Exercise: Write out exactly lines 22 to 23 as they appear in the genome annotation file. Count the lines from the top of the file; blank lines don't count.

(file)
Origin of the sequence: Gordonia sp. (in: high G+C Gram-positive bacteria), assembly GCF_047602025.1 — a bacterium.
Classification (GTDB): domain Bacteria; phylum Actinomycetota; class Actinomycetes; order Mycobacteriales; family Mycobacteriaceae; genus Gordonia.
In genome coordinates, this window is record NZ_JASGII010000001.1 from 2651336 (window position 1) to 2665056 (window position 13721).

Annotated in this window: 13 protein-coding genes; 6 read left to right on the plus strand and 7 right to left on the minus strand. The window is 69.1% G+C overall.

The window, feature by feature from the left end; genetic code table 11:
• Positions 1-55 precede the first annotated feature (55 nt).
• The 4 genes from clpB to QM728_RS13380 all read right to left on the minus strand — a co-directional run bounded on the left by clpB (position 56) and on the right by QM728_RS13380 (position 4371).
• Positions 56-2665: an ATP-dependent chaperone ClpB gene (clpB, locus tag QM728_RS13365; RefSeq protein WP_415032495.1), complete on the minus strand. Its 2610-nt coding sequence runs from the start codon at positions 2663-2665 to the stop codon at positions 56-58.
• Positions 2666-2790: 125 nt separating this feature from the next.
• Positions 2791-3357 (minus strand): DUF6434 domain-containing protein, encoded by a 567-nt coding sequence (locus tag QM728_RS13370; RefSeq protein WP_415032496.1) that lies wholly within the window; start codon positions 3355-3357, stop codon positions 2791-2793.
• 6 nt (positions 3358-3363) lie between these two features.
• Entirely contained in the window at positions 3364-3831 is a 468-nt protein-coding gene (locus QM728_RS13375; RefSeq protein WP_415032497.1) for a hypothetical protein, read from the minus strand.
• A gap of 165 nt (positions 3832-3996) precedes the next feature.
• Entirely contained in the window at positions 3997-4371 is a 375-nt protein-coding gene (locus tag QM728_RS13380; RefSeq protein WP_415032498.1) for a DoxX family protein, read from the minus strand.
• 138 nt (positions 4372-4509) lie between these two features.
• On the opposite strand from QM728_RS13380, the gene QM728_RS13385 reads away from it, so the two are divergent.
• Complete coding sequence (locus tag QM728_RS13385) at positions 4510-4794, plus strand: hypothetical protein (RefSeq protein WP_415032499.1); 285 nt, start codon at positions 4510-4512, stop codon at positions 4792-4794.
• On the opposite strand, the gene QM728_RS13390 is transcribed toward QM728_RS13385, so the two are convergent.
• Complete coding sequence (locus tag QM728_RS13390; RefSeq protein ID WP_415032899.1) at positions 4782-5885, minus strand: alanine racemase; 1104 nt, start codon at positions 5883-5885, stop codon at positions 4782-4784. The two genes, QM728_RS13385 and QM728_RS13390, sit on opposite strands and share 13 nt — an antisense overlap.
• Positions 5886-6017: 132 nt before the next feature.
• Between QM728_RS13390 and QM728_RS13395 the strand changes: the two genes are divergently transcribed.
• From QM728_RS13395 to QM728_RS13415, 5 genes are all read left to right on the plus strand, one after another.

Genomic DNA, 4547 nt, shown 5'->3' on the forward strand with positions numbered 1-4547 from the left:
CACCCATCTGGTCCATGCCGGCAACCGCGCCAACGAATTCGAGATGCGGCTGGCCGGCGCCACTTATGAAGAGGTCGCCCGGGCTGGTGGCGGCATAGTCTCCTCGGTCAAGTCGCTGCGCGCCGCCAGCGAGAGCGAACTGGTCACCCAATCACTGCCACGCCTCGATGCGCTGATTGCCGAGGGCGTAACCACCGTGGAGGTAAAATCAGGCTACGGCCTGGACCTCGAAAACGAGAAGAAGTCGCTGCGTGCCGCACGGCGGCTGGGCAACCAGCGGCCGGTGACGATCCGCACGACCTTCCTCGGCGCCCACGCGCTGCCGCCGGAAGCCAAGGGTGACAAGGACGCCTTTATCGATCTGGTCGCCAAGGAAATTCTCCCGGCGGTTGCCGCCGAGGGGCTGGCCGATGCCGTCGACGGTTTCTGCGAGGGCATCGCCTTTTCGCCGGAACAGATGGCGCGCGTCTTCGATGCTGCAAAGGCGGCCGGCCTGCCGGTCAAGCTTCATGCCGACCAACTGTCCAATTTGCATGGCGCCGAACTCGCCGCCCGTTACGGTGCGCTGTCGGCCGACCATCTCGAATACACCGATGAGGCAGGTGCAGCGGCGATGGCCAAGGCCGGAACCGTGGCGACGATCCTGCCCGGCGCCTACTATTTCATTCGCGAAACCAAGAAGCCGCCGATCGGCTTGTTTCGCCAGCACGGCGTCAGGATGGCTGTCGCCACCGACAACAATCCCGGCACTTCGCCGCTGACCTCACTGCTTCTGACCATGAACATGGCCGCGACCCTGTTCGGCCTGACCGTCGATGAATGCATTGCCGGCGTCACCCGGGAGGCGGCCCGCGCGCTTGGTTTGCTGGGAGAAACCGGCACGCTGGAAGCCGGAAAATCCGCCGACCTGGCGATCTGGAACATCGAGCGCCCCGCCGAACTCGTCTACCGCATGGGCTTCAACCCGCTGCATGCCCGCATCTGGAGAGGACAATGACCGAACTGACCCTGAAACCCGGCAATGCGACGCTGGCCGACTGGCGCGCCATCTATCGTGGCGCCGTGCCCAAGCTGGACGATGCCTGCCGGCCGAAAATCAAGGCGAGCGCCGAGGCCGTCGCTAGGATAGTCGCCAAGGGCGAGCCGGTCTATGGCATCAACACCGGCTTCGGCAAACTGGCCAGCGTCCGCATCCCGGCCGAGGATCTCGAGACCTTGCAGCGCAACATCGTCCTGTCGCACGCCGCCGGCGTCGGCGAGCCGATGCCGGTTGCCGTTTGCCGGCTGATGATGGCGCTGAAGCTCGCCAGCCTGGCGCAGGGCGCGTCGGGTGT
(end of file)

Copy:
• From QM728_RS13395 to QM728_RS13415, 5 genes are all read left to right on the plus strand, one after another.

Genomic DNA, 4547 nt, shown 5'->3' on the forward strand with positions numbered 1-4547 from the left: